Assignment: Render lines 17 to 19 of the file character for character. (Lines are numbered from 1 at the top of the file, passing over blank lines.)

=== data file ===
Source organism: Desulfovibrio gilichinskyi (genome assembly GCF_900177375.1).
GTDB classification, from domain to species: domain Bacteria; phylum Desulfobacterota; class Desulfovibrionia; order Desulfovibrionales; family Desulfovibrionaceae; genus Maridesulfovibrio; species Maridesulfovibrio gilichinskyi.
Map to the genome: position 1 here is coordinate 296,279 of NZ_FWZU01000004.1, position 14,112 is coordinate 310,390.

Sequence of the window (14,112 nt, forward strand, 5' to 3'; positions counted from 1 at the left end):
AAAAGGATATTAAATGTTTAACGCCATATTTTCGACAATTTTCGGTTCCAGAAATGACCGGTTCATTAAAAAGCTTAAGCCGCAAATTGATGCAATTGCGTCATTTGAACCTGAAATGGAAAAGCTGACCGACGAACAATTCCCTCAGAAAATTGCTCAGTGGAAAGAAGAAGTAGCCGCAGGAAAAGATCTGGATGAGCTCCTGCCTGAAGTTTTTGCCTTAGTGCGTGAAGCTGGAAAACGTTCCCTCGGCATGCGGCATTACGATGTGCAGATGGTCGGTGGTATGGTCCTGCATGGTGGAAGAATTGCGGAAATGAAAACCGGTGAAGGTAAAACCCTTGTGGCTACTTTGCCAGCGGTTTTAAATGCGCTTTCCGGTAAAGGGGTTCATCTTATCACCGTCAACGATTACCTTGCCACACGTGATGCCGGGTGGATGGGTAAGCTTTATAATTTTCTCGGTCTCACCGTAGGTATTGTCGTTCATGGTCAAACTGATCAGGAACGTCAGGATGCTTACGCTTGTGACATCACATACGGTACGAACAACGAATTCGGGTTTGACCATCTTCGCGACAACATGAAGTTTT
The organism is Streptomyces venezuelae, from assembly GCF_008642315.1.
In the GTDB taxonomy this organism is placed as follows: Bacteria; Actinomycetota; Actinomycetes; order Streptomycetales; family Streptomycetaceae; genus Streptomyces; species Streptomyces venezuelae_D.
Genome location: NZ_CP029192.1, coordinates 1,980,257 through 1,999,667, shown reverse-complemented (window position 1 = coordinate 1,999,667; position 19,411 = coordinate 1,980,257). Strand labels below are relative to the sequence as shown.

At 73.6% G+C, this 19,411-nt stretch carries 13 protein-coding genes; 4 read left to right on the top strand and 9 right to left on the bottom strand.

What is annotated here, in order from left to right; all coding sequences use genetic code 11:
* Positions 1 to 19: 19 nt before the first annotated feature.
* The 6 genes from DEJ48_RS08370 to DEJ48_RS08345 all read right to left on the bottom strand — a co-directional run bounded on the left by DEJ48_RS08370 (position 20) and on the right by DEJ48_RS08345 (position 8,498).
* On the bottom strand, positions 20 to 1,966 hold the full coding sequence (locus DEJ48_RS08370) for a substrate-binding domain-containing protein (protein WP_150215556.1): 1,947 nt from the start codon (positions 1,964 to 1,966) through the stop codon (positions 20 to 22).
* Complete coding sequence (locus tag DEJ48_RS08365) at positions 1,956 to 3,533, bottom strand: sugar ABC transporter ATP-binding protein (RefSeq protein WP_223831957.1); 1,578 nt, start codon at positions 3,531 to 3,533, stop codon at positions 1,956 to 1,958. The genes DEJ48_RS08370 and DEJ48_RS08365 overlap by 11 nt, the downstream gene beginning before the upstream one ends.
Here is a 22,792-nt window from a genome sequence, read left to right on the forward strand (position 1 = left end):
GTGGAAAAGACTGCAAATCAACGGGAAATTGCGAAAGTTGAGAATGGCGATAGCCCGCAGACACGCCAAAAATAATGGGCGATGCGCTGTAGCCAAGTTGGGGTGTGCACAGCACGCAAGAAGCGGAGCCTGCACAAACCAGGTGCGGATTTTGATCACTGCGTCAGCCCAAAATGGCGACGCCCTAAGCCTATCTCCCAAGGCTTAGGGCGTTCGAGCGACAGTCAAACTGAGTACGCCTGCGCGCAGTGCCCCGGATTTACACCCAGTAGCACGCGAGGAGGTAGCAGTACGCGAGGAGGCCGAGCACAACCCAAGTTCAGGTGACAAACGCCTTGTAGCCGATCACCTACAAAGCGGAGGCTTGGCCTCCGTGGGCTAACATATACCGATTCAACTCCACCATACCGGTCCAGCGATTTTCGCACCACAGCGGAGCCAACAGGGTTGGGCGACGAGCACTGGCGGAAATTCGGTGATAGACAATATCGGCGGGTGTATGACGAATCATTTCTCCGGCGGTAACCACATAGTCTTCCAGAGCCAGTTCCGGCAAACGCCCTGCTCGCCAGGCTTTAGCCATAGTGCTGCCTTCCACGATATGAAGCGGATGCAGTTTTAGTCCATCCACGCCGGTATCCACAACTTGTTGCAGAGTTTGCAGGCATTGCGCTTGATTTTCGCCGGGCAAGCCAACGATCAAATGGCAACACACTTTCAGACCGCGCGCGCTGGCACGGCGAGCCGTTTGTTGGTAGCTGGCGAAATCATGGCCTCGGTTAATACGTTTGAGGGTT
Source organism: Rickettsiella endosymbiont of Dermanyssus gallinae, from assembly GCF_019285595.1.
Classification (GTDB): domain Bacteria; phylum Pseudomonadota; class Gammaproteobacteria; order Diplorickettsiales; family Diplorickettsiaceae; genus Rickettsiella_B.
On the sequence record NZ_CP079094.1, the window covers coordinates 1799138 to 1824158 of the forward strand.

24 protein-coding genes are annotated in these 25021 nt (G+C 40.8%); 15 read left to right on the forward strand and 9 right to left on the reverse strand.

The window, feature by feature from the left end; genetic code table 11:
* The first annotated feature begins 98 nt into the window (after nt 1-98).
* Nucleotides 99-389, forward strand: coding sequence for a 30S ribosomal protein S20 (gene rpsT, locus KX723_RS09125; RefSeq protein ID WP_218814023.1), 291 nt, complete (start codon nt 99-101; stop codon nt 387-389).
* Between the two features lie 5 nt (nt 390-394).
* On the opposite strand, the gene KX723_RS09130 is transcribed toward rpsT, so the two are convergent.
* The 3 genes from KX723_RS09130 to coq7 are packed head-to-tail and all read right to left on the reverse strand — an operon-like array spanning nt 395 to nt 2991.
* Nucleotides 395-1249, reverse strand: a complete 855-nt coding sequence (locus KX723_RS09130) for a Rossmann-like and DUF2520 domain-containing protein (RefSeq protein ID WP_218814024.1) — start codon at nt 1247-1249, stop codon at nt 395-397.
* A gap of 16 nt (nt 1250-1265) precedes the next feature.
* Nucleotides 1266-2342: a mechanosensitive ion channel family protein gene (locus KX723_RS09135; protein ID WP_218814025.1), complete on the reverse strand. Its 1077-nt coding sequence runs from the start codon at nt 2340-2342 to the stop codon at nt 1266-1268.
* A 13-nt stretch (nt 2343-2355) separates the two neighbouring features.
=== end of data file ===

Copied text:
Source organism: Rickettsiella endosymbiont of Dermanyssus gallinae, from assembly GCF_019285595.1.
Classification (GTDB): domain Bacteria; phylum Pseudomonadota; class Gammaproteobacteria; order Diplorickettsiales; family Diplorickettsiaceae; genus Rickettsiella_B.
On the sequence record NZ_CP079094.1, the window covers coordinates 1799138 to 1824158 of the forward strand.